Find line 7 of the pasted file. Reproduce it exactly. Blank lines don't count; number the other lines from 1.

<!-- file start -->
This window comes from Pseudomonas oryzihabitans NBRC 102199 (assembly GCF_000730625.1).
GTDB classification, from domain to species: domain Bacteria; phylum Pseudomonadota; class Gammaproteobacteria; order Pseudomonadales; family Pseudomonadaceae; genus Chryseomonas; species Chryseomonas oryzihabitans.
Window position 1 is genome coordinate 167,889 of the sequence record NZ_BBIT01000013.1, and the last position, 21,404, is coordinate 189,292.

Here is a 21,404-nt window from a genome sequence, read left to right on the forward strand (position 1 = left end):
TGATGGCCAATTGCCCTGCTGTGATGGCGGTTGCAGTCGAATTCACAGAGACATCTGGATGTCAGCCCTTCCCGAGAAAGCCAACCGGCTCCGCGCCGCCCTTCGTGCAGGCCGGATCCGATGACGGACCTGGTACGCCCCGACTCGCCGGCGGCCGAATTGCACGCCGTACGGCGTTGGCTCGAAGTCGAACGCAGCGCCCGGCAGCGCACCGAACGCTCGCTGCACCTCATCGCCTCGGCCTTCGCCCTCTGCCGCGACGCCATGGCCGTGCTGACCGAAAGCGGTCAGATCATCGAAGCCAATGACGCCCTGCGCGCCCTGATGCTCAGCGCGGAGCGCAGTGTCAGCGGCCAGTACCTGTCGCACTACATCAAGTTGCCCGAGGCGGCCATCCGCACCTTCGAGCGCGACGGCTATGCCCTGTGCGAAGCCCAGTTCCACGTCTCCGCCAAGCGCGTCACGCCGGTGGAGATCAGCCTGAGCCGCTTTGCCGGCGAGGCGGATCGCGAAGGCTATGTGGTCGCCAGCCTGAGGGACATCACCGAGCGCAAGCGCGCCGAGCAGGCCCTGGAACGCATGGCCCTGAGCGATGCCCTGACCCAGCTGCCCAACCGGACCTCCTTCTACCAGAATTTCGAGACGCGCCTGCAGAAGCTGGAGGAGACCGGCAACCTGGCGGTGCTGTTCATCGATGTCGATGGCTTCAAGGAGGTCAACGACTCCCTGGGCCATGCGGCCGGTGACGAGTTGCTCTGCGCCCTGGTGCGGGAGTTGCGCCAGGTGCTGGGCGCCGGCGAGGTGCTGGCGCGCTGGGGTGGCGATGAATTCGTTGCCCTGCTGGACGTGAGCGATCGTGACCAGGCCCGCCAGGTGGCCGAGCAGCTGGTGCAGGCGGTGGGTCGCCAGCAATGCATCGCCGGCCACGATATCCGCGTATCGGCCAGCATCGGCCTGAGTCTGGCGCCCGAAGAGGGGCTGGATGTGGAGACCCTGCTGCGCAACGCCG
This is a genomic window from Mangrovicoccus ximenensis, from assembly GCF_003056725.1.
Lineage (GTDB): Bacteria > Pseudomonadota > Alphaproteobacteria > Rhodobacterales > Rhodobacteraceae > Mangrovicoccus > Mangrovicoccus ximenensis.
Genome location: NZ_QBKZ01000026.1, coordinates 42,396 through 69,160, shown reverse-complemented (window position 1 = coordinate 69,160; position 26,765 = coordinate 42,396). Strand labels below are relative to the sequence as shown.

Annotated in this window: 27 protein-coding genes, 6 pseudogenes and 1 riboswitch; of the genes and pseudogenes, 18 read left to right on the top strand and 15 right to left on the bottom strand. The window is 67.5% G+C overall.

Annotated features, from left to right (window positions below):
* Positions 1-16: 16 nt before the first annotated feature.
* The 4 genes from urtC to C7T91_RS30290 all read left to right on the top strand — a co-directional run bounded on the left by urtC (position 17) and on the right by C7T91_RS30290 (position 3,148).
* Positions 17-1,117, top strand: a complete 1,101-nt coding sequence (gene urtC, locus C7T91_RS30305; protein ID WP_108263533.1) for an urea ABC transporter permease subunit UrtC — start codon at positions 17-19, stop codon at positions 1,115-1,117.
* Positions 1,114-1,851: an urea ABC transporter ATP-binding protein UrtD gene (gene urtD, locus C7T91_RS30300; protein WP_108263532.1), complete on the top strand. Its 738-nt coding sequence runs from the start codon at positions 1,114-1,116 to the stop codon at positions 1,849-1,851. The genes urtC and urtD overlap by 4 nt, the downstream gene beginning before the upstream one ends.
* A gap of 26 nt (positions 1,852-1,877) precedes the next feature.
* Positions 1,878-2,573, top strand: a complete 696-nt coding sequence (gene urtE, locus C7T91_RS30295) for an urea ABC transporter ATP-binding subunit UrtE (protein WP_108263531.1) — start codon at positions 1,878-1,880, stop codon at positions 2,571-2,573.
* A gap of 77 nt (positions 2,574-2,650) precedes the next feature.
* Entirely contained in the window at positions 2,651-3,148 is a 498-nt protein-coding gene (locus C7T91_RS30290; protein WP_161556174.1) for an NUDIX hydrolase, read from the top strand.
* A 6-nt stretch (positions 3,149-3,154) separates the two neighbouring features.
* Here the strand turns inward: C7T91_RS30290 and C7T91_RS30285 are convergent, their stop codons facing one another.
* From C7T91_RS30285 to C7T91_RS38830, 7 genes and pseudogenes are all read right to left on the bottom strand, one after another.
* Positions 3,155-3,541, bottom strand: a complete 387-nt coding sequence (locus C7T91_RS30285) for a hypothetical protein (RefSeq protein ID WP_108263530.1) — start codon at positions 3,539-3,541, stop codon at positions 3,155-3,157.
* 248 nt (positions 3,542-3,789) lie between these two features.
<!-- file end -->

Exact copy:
Lineage (GTDB): Bacteria > Pseudomonadota > Alphaproteobacteria > Rhodobacterales > Rhodobacteraceae > Mangrovicoccus > Mangrovicoccus ximenensis.